It’s really easy, so I thought I’ll share my code!

First, after you’ve installed Telegram, search for the BotFather, which is a bot from the app itself. When you text /newbot, and follow the instructions, it will create your first bot and gives you a token. Copy this!

Next step is to find the id to send messages to. Find your bot in Telegram and say something. Then, go to your browser and go to<token>/getUpdates, where it should show you your chat id.

Finally install the necessary packages for R [install.packages(‘telegram’)] and / or Python [pip install telegram]. And you’re ready!

For R, use the following function:

send_telegram_message <- function(text, chat_id, bot_token){ require(telegram) bot <- TGBot$new(token = bot_token) bot$sendMessage(text = text, chat_id = chat_id) }

And this one for Python:

def send_telegram_message(text, chat_id, bot_token):
import telegram
bot = telegram.Bot(token=bot_token)
bot.send_message(chat_id=chat_id, text = text )

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Education for the Next Generation: a Handsign recognition project in Python

“Could you create a handsign recognition model which we can use to teach High School students a bit more about A.I. in a fun way?”
This is the question a few colleagues asked a couple of weeks ago, and ofcourse, the only real response here could be YES! I was immediately enthusiastic and started working on this fun project.

After a lot of messing around with different models, among which xgboost and neural networks, I found a real goldmine. Which, in this case, was the GitHub page of loicmarie, where he created a script to not only train such a model using an Inception Model (convolutional neural network classifier), but also use it. So I combined my own script with the ones of loicmarie and we were ready to go!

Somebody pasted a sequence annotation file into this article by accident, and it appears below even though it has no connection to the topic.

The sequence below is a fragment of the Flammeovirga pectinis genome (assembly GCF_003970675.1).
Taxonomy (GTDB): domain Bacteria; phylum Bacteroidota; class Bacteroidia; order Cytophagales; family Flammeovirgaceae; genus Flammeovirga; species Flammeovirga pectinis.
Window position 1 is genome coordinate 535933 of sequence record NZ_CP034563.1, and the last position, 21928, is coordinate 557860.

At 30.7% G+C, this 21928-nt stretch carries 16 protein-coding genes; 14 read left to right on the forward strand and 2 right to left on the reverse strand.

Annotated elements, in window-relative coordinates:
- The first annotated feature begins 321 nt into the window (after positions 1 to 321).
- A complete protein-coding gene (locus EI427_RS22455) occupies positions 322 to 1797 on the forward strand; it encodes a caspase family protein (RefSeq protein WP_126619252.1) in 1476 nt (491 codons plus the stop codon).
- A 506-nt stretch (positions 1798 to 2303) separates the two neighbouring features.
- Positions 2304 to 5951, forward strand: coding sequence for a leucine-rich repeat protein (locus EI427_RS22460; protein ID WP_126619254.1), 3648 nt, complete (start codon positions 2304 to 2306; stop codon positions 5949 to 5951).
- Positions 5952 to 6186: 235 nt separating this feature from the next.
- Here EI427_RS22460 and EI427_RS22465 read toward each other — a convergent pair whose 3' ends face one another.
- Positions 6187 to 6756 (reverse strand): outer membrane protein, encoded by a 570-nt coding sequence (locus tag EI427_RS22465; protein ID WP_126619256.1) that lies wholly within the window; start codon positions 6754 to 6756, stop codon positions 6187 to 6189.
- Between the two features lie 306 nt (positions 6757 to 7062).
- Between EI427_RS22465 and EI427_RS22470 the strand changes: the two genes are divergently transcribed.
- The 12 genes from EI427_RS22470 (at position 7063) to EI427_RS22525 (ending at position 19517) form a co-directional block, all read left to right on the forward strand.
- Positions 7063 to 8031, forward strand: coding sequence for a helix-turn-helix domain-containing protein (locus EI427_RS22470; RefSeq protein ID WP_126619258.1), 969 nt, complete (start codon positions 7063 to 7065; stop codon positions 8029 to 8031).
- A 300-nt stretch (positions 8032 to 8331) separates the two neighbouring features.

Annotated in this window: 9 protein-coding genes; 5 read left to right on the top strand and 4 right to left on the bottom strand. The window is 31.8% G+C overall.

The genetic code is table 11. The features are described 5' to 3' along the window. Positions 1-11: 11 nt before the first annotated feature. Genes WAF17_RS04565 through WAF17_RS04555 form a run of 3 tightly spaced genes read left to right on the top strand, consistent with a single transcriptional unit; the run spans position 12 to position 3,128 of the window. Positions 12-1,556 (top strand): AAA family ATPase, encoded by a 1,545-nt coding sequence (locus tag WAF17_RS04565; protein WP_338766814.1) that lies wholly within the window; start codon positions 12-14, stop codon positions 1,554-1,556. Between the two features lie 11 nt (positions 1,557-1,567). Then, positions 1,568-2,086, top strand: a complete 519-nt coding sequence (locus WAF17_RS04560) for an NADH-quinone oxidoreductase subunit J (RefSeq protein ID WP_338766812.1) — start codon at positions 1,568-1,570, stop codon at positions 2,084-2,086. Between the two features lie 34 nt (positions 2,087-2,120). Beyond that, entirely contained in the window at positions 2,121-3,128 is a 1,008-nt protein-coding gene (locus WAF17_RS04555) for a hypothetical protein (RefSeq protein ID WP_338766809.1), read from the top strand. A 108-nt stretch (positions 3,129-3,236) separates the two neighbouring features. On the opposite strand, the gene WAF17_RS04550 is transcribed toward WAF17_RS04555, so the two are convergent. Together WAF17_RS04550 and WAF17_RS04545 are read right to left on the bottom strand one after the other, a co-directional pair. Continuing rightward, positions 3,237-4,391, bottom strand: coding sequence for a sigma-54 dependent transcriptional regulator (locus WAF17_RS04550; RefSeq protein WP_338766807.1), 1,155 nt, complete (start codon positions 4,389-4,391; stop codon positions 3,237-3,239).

The Inception Model V3 is a deep learning model created by Google based on images from ImageNet.


The Inception Model is capable of classifying images in 1.000 classes with an error rate like a human would have. An impressive model, which isn’t only cool on its own, but can also be used for Transfer Learning. Which means we can use the knowledge from this model and expand it with our own images. Which makes it quite “easy” and “fast” to create a good performing model on our own images, which, in this case, are different handsigns.

When we arrived at the High School, we first gave the students an introduction to what A.I. actually is and where they encounter A.I. in their world. After that we introduced them to our handsign recognition model and gave them the assignment to create their own handsigns.

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After which they used a script to take their own pictures for each handsign.

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And then it was time for us to put our computers to work! It started with a script to generate 10.000 pictures for each handsign. As soon as this script was ready, the training of the model started.